rotor


Also found in: Dictionary, Thesaurus, Medical, Acronyms, Idioms, Wikipedia.

rotor:

see generatorgenerator,
in electricity, machine used to change mechanical energy into electrical energy. It operates on the principle of electromagnetic induction, discovered (1831) by Michael Faraday.
..... Click the link for more information.
; motor, electricmotor, electric,
machine that converts electrical energy into mechanical energy. When an electric current is passed through a wire loop that is in a magnetic field, the loop will rotate and the rotating motion is transmitted to a shaft, providing useful mechanical work.
..... Click the link for more information.
.

Rotor

 

in engineering. (1) The rotating part of motors and machines, in which are located the members that receive energy from the working medium (for instance, the rotor in a Wankel engine) or that transmit energy to a working medium (for instance, the rotor in a rotary pump). In motors, the rotor is connected to a driving shaft; in machines, it is connected to a driven shaft. Rotors are made in the shape of drums, disks, or wheels.

(2) The rotating part of, as a rule, an alternating-current machine. It is usually a cylindrical body with grooves that contain the winding.


Rotor

 

the rotating part of an electric machine. As a rule, the concept of a rotor refers to alternating-current machines; in direct-current machines, the rotor is called an armature.

The rotor of an induction machine is usually fabricated from electrical sheet steel and has the shape of a cylinder with grooves that contain the winding. Depending on the type of winding used, induction machines are classified as either phase-wound or squirrel-cage machines. A phase-wound rotor has a three-phase winding with the same number of sections as are in the stator. The sections are usually Y-connected, and their terminals are connected to a starting rheostat through collector rings and brushes. The winding of a squirrel-cage rotor consists of metal bars that are short-circuited at each end.

Rotors in synchronous machines are classified as salient-pole and nonsalient-pole rotors. A salient-pole rotor consists of a yoke and of poles attached to the yoke and equipped with field windings. A nonsalient pole rotor is usually fabricated as a unit from a single steel forging. Grooves for field winding are milled into the forging.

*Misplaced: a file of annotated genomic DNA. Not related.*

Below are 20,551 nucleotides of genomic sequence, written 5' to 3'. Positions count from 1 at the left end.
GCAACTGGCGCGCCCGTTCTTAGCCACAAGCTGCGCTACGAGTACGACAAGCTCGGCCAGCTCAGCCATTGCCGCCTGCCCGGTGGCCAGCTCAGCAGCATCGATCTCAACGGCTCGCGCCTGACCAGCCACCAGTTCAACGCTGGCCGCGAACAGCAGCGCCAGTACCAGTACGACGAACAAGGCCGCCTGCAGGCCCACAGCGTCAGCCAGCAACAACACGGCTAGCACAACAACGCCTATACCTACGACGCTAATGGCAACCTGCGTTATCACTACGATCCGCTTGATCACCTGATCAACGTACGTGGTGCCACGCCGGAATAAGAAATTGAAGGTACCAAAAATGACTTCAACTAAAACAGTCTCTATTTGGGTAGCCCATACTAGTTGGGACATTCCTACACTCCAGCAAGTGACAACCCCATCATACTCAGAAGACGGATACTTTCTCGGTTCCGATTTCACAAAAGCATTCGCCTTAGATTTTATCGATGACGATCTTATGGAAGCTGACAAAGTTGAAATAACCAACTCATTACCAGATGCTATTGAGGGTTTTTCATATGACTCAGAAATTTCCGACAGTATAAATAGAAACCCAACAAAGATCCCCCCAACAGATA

REFERENCES

Kostenko, M. P., and L. M. Piotrovskii. Elektricheskie mashiny, 3rd ed., parts 1–2. Leningrad, 1972–73.

M. I. OZEROV

rotor

[′rōd·ər]
(aerospace engineering)
An assembly of blades designed as airfoils that are attached to a helicopter or similar aircraft and rapidly rotated to provide both lift and thrust.
(communications)
Disk with a set of input contacts and a set of output contacts, connected by any prearranged scheme designed to rotate within an electrical cipher machine.
Disk whose rotation produces a variation of some cryptographic element in a cipher machine usually by means of lugs (or pins) in or on its periphery.
(electricity)
The rotating member of an electrical machine or device, such as the rotating armature of a motor or generator, or the rotating plates of a variable capacitor.
(mechanical engineering)

rotor

rotor
i. A system of rotating airfoils whose primary function is to produce lift (e.g., propellers and helicopter rotors).
ii. The portion of a turbine or compressor that spins.
iii. A rotating disc or drum to which a series of blades are attached (e.g., compressor, turbine, turbopump, alternator).
iv. A local air mass rotating about a substantially horizontal axis.

rotor

1. the rotating member of a machine or device, esp the armature of a motor or generator or the rotating assembly of a turbine
2. a device having blades radiating from a central hub that is rotated to produce thrust to lift and propel a helicopter
3. the revolving arm of the distributor of an internal-combustion engine
4. a violent rolling wave of air occurring in the lee of a mountain or hill, in which the air rotates about a horizontal axis
References in periodicals archive ?
These will all have to rely on rotors for the seemingly magical play of lights that will sync with Christmas carols and modern songs in the contest's three rounds.
A lantern can have five to 10 rotors, based on the number and variety of patterns.
4, the step harmonics play a disturbing role in machine's operation (produce significant asynchronous torques) especially in case of straight bars rotor. Harmonic components obtained from subsequent spectral analyses are all referred to the fundamental wave of the straight rotor machine (seen in Fig.
While the straight rotor cage provides the operation with amount of disruptive effects (cogging torque, torque ripple, vibrations and noise) caused by unsuppressed air gap harmonics, the skewed rotor cage may reduce them significantly.
After systematically analysis of the various structures and parameters of tilting pad bearing, elliptical bearing, and cylindrical journal bearing, it can be found that the response characteristics of the rotor system supported by cylindrical bearing are the best.
Experimental Study on the Effects of Different Bearings on Rotor Vibration
where matrices Mr, Cr, Gr, and Kr are mass, damping, gyroscopic, and stiffness matrices of the rotor system,
This speed oscillation can reduce the magnitude of the LSB [18], but an upper sideband (USB) current component also appears in the stator windings due to rotor speed oscillation [26].
The curved wall was used to divert downstream wind flow in order to observe diversion effects on the rotor performance.
Recent efforts have focused on validation of rotor airloads [21] and blade structural loads [22] by simulating the UH-60A as an isolated rotor in free air (wind tunnel wall effects are accounted for with a shaft angle correction).
The rotor-to-stator system with a Jeffcott rotor and an active auxiliary bearing is shown in Figure 1(a).